• President George W. Bush takes office and sends his education policy to Congress just days later. The general goal of No Child Left Behind (NCLB), his reincarnation of the ESEA, is to tie federal funds to accountability measures in order to drive all schools and students each year toward meeting or exceeding a “proficient” standard. Although many ideas of yearly progress and standards for every student are not new to education legislation at this point, Bush considers accountability as the center of his plan, which is a change.

 

•NLCB is politically difficult to oppose, and is passed quickly with vast bipartisan support. The bill is sent to Congress in a general form with the House left to iron out the details of how accountability will be defined and measured. As such, the result is both ambitious and yet leaves room for state interpretation and application.

 

View President Bush speaking about NCLB in 2008:

 

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View President Obama speaking about NCLB in 2008:

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2009:

• The Obama administration introduces Race to the Top, a $5B supplemental education program that is part of the American Recovery and Reinvestment Act of 2009. Secretary of Education Arne Duncan introduces Race to the Top by saying, "The next generation of assessments will provide information that helps accelerate student learning and improve teachers' practice." The fund is competitive, and rewards models for collecting student data from assessments and using it to improve the quality of classroom teachers. In order to compete, states must remove caps on charter schools. Funding is reserved for four areas of reform: assessments that help prepare students for careers and college, measures for improving the quality of teachers in the classroom, systems for collecting data and using it to inform practices, and focus on low-performing schools. Thus, the focus has moved from not only improvement by assessments to improvement of assessments.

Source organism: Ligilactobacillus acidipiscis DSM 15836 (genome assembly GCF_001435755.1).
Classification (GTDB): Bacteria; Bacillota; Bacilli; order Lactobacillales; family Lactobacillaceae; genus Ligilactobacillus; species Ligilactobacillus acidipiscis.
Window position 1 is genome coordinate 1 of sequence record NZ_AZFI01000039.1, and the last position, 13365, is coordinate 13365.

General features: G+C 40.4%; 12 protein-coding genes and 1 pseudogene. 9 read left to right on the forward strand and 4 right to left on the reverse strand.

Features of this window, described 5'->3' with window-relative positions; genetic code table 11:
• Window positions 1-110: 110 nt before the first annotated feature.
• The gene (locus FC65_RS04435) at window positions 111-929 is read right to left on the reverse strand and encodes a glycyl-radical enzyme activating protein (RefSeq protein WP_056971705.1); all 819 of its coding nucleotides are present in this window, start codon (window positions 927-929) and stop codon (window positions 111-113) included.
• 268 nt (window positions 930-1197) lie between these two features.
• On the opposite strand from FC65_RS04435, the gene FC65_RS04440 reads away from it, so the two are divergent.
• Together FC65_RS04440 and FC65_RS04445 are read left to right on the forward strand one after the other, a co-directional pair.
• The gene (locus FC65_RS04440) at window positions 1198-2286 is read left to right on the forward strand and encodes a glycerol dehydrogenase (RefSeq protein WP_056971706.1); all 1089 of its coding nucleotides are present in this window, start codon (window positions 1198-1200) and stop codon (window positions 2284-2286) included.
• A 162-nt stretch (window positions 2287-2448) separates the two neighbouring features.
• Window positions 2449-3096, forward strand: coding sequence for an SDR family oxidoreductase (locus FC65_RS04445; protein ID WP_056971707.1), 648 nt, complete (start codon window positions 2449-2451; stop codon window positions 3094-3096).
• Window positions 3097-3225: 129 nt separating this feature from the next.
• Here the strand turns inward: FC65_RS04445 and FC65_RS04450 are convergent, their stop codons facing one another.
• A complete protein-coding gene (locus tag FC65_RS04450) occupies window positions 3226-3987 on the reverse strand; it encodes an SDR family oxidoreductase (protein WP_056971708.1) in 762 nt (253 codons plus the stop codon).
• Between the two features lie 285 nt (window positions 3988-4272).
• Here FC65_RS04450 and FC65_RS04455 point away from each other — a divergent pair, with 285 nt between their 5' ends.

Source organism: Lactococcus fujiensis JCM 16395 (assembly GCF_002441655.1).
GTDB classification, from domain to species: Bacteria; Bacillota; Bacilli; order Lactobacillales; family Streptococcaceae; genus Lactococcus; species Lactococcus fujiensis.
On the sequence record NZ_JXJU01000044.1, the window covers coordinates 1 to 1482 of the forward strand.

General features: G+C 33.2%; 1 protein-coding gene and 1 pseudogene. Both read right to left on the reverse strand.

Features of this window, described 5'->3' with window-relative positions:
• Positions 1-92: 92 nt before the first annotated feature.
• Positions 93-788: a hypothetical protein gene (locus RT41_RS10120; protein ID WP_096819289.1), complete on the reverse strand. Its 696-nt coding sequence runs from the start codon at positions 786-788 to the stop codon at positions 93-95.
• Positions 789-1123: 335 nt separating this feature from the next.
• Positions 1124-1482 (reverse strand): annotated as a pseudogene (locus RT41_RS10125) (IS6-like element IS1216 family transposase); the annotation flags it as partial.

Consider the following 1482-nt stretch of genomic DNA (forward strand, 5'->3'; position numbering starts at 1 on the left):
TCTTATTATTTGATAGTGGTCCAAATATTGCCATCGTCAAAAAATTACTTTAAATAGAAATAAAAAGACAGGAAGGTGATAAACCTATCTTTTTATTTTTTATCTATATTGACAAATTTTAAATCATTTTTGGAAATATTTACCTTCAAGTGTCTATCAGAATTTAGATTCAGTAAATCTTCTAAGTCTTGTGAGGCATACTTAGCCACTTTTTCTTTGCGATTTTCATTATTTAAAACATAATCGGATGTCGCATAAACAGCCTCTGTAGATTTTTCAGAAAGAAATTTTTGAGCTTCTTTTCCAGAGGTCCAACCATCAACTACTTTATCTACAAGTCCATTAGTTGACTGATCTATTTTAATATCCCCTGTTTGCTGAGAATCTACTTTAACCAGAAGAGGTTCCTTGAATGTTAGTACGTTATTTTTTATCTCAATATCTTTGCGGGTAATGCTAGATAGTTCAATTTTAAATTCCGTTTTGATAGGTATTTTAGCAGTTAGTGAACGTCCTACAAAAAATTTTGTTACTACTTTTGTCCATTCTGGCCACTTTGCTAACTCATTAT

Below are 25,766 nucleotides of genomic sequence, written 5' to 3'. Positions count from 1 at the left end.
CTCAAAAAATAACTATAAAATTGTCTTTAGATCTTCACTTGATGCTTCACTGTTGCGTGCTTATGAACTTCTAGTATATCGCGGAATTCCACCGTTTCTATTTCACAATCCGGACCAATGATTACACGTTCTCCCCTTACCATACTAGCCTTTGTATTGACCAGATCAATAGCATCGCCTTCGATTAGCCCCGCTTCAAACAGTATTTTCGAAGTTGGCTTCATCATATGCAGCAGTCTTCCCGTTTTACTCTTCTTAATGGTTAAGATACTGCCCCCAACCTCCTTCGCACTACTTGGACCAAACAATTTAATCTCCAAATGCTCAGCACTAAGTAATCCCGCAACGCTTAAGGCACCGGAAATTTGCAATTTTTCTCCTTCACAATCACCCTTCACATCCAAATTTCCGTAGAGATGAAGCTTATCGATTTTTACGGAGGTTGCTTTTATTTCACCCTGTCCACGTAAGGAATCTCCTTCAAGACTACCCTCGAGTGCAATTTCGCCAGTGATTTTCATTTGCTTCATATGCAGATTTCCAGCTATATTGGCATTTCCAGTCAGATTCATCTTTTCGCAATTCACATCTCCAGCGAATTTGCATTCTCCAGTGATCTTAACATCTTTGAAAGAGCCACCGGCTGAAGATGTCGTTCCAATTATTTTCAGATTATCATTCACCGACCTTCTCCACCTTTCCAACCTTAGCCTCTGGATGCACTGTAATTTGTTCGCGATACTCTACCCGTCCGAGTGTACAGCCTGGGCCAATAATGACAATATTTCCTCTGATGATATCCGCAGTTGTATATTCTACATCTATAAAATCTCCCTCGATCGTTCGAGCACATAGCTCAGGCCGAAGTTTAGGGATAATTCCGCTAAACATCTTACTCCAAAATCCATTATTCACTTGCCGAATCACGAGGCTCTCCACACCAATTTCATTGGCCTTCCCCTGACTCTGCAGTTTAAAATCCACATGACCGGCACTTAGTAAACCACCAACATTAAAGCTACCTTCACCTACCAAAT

INTERVIEWS: In our "Files", please see two interviews on educational testing. One with Professor Dan Koretz of the Harvard Graduate School of Education, and one with Danny Allen, former head of the English department at an urban Massachusetts high school and a 35-year veteran teacher.

 

 


[1] Andrew Rudalevige, “No Child Left Behind: Forging a Congressional Compromise,” in

Paul E. Peterson and Martin R. West, eds., No Child Left Behind? The Politics and

Practice of School Accountability (Brookings Institution Press, 2003)